The New Testament mentions singing hymns during the Last Supper: "When they had sung the hymn, they went out to the Mount of Olives" The Book of Matthew: 26.30. Other ancient witnesses such as Pope Clement I, Tertullian, St. Athanasius, and Egeria confirm the practice, although in poetic or obscure ways that shed little light on how music sounded during this period. The 3rd-century Greek Oxyrhynchus hymn survived with musical notation, but the connection between this hymn and the plainchant tradition is uncertain.
Musical elements that would later be used in the Roman Rite began to appear in the 3rd century. The Apostolic Tradition, attributed to the theologian Hippolytus, attests the singing of Hallel psalms with Alleluia as the refrain in early Christian agape feasts.
Chants of the Office, sung during the canonical hours, have their roots in the early 4th century, when desert monks following St. Anthony introduced the practice of continuous psalmody, singing the complete cycle of 150 psalms each week. Around 375, antiphonal psalmody became popular in the Christian East; in 386, St. Ambrose introduced this practice to the West. In the fifth century, a singing school, the Schola Cantorum, was founded at Rome to provide training in church musicianship.
Scholars are still debating how plainchant developed during the 5th through the 9th centuries, as information from this period is scarce. Around 410, St. Augustine described the responsorial singing of a Gradual psalm at Mass. At c.520, Benedict of Nursia established what is called the rule of St. Benedict, in which the protocol of the Divine Office for monastic use was laid down. Around 678, Roman chant was taught at York. Distinctive regional traditions of Western plainchant arose during this period, notably in the British Isles (Celtic chant), Spain (Mozarabic), Gaul (Gallican), and Italy (Old Roman, Ambrosian and Beneventan). These traditions may have evolved from a hypothetical year-round repertory of 5th-century plainchant after the western Roman Empire collapsed.
John the Deacon, biographer (c. 872) of Pope Gregory I, modestly claimed that the saint "compiled a patchwork antiphonary", unsurprisingly, given his considerable work with liturgical development. He reorganized the Schola Cantorum and established a more uniform standard in church services, gathering chants from among the regional traditions as widely as he could manage. Of those, he retained what he could, revised where necessary, and assigned particular chants to the various services. According to Donald Jay Grout, his goal was to organize the bodies of chants from diverse traditions into a uniform and orderly whole for use by the entire western region of the Church. His renowned love for music was recorded only 34 years after his death; the epitaph of Honorius testified that comparison to Gregory was already considered the highest praise for a music-loving pope. While later legends magnified his real achievements, these significant steps may account for why his name came to be attached to Gregorian chant.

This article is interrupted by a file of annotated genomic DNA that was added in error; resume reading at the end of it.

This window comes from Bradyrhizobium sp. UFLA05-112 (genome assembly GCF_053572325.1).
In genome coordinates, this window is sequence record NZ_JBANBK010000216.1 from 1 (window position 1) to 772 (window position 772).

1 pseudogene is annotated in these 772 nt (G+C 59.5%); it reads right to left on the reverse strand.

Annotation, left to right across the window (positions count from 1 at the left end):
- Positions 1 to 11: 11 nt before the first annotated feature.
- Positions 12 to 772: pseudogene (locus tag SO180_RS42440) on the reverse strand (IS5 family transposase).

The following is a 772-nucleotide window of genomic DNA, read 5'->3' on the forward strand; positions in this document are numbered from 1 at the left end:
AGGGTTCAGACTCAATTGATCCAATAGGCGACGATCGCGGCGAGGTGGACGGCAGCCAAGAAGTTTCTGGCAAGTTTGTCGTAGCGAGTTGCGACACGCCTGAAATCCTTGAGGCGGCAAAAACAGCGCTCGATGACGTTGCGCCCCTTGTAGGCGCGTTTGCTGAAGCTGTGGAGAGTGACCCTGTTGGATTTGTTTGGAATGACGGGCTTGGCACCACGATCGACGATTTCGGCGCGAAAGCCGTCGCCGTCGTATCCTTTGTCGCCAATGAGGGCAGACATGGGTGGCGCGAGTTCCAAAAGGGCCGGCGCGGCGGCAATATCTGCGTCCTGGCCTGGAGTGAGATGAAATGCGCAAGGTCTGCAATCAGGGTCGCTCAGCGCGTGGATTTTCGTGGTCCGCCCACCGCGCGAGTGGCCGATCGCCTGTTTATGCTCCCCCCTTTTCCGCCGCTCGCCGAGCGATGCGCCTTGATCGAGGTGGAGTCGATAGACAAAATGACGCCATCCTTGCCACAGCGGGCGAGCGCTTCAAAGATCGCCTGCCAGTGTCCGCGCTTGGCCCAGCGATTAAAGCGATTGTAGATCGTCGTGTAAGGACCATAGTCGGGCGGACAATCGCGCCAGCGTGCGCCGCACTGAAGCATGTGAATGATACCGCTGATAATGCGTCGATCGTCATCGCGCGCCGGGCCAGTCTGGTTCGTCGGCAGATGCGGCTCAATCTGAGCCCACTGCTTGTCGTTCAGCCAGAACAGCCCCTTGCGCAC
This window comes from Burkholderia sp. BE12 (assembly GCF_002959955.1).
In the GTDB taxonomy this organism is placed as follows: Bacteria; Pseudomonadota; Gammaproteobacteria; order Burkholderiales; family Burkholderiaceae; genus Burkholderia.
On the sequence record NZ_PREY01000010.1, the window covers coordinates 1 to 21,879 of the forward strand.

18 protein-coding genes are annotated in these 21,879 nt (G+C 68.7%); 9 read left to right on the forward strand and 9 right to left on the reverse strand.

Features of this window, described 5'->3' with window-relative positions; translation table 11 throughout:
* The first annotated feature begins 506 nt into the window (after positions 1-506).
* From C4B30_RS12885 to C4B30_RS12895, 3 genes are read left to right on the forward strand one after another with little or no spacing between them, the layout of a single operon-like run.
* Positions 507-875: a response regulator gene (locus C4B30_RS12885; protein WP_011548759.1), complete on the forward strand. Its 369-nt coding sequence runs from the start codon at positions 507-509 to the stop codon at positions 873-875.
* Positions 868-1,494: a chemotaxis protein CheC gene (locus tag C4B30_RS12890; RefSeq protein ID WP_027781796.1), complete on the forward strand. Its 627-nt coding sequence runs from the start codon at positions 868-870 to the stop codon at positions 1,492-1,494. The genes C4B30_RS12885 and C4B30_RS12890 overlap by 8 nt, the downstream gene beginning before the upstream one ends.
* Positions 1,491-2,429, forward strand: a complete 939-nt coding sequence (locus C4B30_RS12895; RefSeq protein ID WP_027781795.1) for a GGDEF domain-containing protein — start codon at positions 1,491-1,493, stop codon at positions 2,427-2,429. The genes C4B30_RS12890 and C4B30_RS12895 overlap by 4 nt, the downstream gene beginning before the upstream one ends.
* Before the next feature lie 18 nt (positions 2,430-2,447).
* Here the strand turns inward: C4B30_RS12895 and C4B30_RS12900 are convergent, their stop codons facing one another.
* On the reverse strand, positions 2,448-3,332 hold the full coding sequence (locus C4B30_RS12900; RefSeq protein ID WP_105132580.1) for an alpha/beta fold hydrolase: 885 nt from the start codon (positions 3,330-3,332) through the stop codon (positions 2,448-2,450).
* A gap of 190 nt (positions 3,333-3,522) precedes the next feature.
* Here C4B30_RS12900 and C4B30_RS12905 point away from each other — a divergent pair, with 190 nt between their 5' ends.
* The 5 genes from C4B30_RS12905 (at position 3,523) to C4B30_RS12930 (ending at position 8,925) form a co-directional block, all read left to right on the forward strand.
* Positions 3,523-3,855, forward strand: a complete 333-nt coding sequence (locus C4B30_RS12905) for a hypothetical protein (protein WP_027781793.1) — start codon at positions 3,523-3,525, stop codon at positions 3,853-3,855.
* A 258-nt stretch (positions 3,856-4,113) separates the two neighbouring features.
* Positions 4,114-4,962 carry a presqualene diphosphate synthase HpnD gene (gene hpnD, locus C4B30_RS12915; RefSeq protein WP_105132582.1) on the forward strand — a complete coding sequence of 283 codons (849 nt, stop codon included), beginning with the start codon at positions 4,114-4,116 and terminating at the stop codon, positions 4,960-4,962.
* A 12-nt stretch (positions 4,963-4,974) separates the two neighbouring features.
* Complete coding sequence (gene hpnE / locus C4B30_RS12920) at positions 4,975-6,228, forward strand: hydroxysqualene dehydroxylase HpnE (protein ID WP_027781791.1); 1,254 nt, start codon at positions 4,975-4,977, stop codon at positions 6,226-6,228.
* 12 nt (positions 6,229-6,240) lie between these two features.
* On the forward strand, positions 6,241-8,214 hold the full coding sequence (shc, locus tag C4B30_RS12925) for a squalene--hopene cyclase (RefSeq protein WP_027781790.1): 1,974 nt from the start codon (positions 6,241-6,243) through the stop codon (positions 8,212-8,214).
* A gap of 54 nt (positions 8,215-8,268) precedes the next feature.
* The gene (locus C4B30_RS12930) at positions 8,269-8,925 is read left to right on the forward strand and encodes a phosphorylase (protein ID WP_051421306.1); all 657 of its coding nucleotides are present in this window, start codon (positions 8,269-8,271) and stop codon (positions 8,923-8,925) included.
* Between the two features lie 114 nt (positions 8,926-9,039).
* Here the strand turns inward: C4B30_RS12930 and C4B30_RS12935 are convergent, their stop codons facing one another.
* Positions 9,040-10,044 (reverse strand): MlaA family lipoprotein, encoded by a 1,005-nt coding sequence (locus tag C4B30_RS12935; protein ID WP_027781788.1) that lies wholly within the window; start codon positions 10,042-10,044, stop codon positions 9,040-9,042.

Origins of Mature Plainchant
The Gregorian repertory was further systematized for use in the Roman Rite, and scholars weigh the relative influences of Roman and Carolingian practices upon the development of plainchant. The late 8th century saw a steadily increasing influence of the Carolingian monarchs over the popes. During a visit to Gaul in 752–753, Pope Stephen II celebrated Mass using Roman chant. According to Charlemagne, his father Pepin abolished the local Gallican Rites in favor of the Roman use, in order to strengthen ties with Rome. Thirty years later (785–786), at Charlemagne's request, Pope Adrian I sent a papal sacramentary with Roman chants to the Carolingian court. According to James McKinnon, over a brief period in the 8th century, a project overseen by Chrodegang of Metz in the favorable atmosphere of the Carolingian monarchs, also compiled the core liturgy of the Roman Mass and promoted its use in Francia and throughout Gaul.
Willi Apel and Robert Snow assert a scholarly consensus that Gregorian chant developed around 750 from a synthesis of Roman and Gallican Chants, and was commissioned by the Carolingian rulers in France. Andreas Pfisterer and Peter Jeffery have shown that older melodic essentials from Roman chant are clear in the synthesized chant repertory. There were other developments as well. Chants were modified, influenced by local styles and Gallican chant, and fitted into the theory of the ancient Greek octoechos system of modes in a manner that created what later came to be known as the western system of the eight church modes. The Metz project also invented an innovative musical notation, using freeform neumes to show the shape of a remembered melody. This notation was further developed over time, culminating in the introduction of staff lines (attributed to Guido d'Arezzo) in the early 11th century, what we know today as plainchant notation. The whole body of Frankish-Roman Carolingian chant, augmented with new chants to complete the liturgical year, coalesced into a single body of chant that was called "Gregorian."